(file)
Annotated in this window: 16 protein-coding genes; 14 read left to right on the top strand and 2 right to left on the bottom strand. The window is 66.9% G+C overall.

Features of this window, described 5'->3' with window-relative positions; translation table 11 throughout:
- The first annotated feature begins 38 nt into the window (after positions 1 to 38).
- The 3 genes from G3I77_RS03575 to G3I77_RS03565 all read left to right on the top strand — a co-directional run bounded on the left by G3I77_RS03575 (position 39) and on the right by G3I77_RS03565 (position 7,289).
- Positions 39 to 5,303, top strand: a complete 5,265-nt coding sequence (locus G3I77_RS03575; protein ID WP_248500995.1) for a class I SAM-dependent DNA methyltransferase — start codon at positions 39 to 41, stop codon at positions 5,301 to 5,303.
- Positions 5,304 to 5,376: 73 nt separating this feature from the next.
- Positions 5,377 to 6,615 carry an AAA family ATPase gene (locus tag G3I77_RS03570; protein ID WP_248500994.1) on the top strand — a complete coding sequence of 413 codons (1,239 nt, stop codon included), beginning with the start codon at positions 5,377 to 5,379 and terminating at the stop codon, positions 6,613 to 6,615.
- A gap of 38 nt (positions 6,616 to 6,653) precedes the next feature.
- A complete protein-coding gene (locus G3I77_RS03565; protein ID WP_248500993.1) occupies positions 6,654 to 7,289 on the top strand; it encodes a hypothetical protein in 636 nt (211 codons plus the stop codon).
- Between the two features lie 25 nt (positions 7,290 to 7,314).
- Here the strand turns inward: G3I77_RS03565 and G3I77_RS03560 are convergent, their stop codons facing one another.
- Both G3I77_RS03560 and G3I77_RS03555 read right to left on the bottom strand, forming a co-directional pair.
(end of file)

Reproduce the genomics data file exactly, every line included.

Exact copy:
Annotated in this window: 16 protein-coding genes; 14 read left to right on the top strand and 2 right to left on the bottom strand. The window is 66.9% G+C overall.

Features of this window, described 5'->3' with window-relative positions; translation table 11 throughout:
- The first annotated feature begins 38 nt into the window (after positions 1 to 38).
- The 3 genes from G3I77_RS03575 to G3I77_RS03565 all read left to right on the top strand — a co-directional run bounded on the left by G3I77_RS03575 (position 39) and on the right by G3I77_RS03565 (position 7,289).
- Positions 39 to 5,303, top strand: a complete 5,265-nt coding sequence (locus G3I77_RS03575; protein ID WP_248500995.1) for a class I SAM-dependent DNA methyltransferase — start codon at positions 39 to 41, stop codon at positions 5,301 to 5,303.
- Positions 5,304 to 5,376: 73 nt separating this feature from the next.
- Positions 5,377 to 6,615 carry an AAA family ATPase gene (locus tag G3I77_RS03570; protein ID WP_248500994.1) on the top strand — a complete coding sequence of 413 codons (1,239 nt, stop codon included), beginning with the start codon at positions 5,377 to 5,379 and terminating at the stop codon, positions 6,613 to 6,615.
- A gap of 38 nt (positions 6,616 to 6,653) precedes the next feature.
- A complete protein-coding gene (locus G3I77_RS03565; protein ID WP_248500993.1) occupies positions 6,654 to 7,289 on the top strand; it encodes a hypothetical protein in 636 nt (211 codons plus the stop codon).
- Between the two features lie 25 nt (positions 7,290 to 7,314).
- Here the strand turns inward: G3I77_RS03565 and G3I77_RS03560 are convergent, their stop codons facing one another.
- Both G3I77_RS03560 and G3I77_RS03555 read right to left on the bottom strand, forming a co-directional pair.